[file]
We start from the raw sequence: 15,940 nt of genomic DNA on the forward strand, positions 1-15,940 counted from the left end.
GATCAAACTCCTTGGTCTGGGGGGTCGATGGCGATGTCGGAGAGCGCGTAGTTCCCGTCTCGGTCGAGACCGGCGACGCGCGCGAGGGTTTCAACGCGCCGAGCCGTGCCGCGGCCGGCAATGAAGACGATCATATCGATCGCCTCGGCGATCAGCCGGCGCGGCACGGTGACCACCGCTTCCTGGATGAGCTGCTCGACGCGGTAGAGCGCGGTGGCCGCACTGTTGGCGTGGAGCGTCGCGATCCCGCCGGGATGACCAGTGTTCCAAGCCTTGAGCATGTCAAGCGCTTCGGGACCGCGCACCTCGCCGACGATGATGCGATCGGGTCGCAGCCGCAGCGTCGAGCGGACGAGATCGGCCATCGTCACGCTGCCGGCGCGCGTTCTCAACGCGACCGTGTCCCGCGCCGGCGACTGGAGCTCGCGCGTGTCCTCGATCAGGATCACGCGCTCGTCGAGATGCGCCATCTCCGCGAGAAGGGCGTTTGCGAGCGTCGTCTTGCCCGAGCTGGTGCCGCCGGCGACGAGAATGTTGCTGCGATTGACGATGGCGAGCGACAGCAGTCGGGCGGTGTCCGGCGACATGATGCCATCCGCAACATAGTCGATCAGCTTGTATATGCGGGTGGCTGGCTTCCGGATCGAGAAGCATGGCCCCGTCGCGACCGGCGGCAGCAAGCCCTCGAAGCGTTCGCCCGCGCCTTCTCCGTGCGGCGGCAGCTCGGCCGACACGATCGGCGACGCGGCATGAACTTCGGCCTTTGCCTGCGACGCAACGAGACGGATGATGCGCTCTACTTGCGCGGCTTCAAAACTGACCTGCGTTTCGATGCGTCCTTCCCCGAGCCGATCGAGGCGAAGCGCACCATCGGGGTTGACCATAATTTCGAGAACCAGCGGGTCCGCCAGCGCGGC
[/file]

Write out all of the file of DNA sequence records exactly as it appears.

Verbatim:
We start from the raw sequence: 15,940 nt of genomic DNA on the forward strand, positions 1-15,940 counted from the left end.
GATCAAACTCCTTGGTCTGGGGGGTCGATGGCGATGTCGGAGAGCGCGTAGTTCCCGTCTCGGTCGAGACCGGCGACGCGCGCGAGGGTTTCAACGCGCCGAGCCGTGCCGCGGCCGGCAATGAAGACGATCATATCGATCGCCTCGGCGATCAGCCGGCGCGGCACGGTGACCACCGCTTCCTGGATGAGCTGCTCGACGCGGTAGAGCGCGGTGGCCGCACTGTTGGCGTGGAGCGTCGCGATCCCGCCGGGATGACCAGTGTTCCAAGCCTTGAGCATGTCAAGCGCTTCGGGACCGCGCACCTCGCCGACGATGATGCGATCGGGTCGCAGCCGCAGCGTCGAGCGGACGAGATCGGCCATCGTCACGCTGCCGGCGCGCGTTCTCAACGCGACCGTGTCCCGCGCCGGCGACTGGAGCTCGCGCGTGTCCTCGATCAGGATCACGCGCTCGTCGAGATGCGCCATCTCCGCGAGAAGGGCGTTTGCGAGCGTCGTCTTGCCCGAGCTGGTGCCGCCGGCGACGAGAATGTTGCTGCGATTGACGATGGCGAGCGACAGCAGTCGGGCGGTGTCCGGCGACATGATGCCATCCGCAACATAGTCGATCAGCTTGTATATGCGGGTGGCTGGCTTCCGGATCGAGAAGCATGGCCCCGTCGCGACCGGCGGCAGCAAGCCCTCGAAGCGTTCGCCCGCGCCTTCTCCGTGCGGCGGCAGCTCGGCCGACACGATCGGCGACGCGGCATGAACTTCGGCCTTTGCCTGCGACGCAACGAGACGGATGATGCGCTCTACTTGCGCGGCTTCAAAACTGACCTGCGTTTCGATGCGTCCTTCCCCGAGCCGATCGAGGCGAAGCGCACCATCGGGGTTGACCATAATTTCGAGAACCAGCGGGTCCGCCAGCGCGGC